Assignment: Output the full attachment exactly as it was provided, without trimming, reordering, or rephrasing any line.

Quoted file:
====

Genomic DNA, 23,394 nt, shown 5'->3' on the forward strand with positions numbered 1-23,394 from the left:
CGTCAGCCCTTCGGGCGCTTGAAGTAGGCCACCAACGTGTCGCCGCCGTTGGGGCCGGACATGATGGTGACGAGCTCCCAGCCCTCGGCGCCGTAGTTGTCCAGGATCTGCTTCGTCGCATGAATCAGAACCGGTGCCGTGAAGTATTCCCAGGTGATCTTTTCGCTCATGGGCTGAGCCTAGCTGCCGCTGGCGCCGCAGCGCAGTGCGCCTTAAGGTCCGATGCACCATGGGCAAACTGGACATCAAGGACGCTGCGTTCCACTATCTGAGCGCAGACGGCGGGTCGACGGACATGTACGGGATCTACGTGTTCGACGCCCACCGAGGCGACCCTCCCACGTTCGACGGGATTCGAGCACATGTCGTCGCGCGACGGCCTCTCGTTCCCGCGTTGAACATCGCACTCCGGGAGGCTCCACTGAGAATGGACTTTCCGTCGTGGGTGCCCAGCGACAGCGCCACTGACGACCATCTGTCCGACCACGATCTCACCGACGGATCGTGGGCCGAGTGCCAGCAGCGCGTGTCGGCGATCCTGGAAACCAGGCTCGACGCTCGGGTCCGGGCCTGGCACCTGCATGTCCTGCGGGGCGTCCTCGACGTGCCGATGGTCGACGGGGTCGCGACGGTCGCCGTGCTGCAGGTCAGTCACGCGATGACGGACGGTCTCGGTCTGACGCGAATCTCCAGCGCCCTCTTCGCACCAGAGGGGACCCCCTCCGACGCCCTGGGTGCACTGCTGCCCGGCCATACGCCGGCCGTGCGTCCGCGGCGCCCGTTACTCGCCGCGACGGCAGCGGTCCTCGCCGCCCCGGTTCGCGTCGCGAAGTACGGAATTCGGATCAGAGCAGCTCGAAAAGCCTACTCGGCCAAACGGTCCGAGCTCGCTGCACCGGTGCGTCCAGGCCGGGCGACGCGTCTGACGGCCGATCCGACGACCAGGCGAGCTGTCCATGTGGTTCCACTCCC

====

Genomic DNA, 23,394 nt, shown 5'->3' on the forward strand with positions numbered 1-23,394 from the left:
CGTCAGCCCTTCGGGCGCTTGAAGTAGGCCACCAACGTGTCGCCGCCGTTGGGGCCGGACATGATGGTGACGAGCTCCCAGCCCTCGGCGCCGTAGTTGTCCAGGATCTGCTTCGTCGCATGAATCAGAACCGGTGCCGTGAAGTATTCCCAGGTGATCTTTTCGCTCATGGGCTGAGCCTAGCTGCCGCTGGCGCCGCAGCGCAGTGCGCCTTAAGGTCCGATGCACCATGGGCAAACTGGACATCAAGGACGCTGCGTTCCACTATCTGAGCGCAGACGGCGGGTCGACGGACATGTACGGGATCTACGTGTTCGACGCCCACCGAGGCGACCCTCCCACGTTCGACGGGATTCGAGCACATGTCGTCGCGCGACGGCCTCTCGTTCCCGCGTTGAACATCGCACTCCGGGAGGCTCCACTGAGAATGGACTTTCCGTCGTGGGTGCCCAGCGACAGCGCCACTGACGACCATCTGTCCGACCACGATCTCACCGACGGATCGTGGGCCGAGTGCCAGCAGCGCGTGTCGGCGATCCTGGAAACCAGGCTCGACGCTCGGGTCCGGGCCTGGCACCTGCATGTCCTGCGGGGCGTCCTCGACGTGCCGATGGTCGACGGGGTCGCGACGGTCGCCGTGCTGCAGGTCAGTCACGCGATGACGGACGGTCTCGGTCTGACGCGAATCTCCAGCGCCCTCTTCGCACCAGAGGGGACCCCCTCCGACGCCCTGGGTGCACTGCTGCCCGGCCATACGCCGGCCGTGCGTCCGCGGCGCCCGTTACTCGCCGCGACGGCAGCGGTCCTCGCCGCCCCGGTTCGCGTCGCGAAGTACGGAATTCGGATCAGAGCAGCTCGAAAAGCCTACTCGGCCAAACGGTCCGAGCTCGCTGCACCGGTGCGTCCAGGCCGGGCGACGCGTCTGACGGCCGATCCGACGACCAGGCGAGCTGTCCATGTGGTTCCACTCCC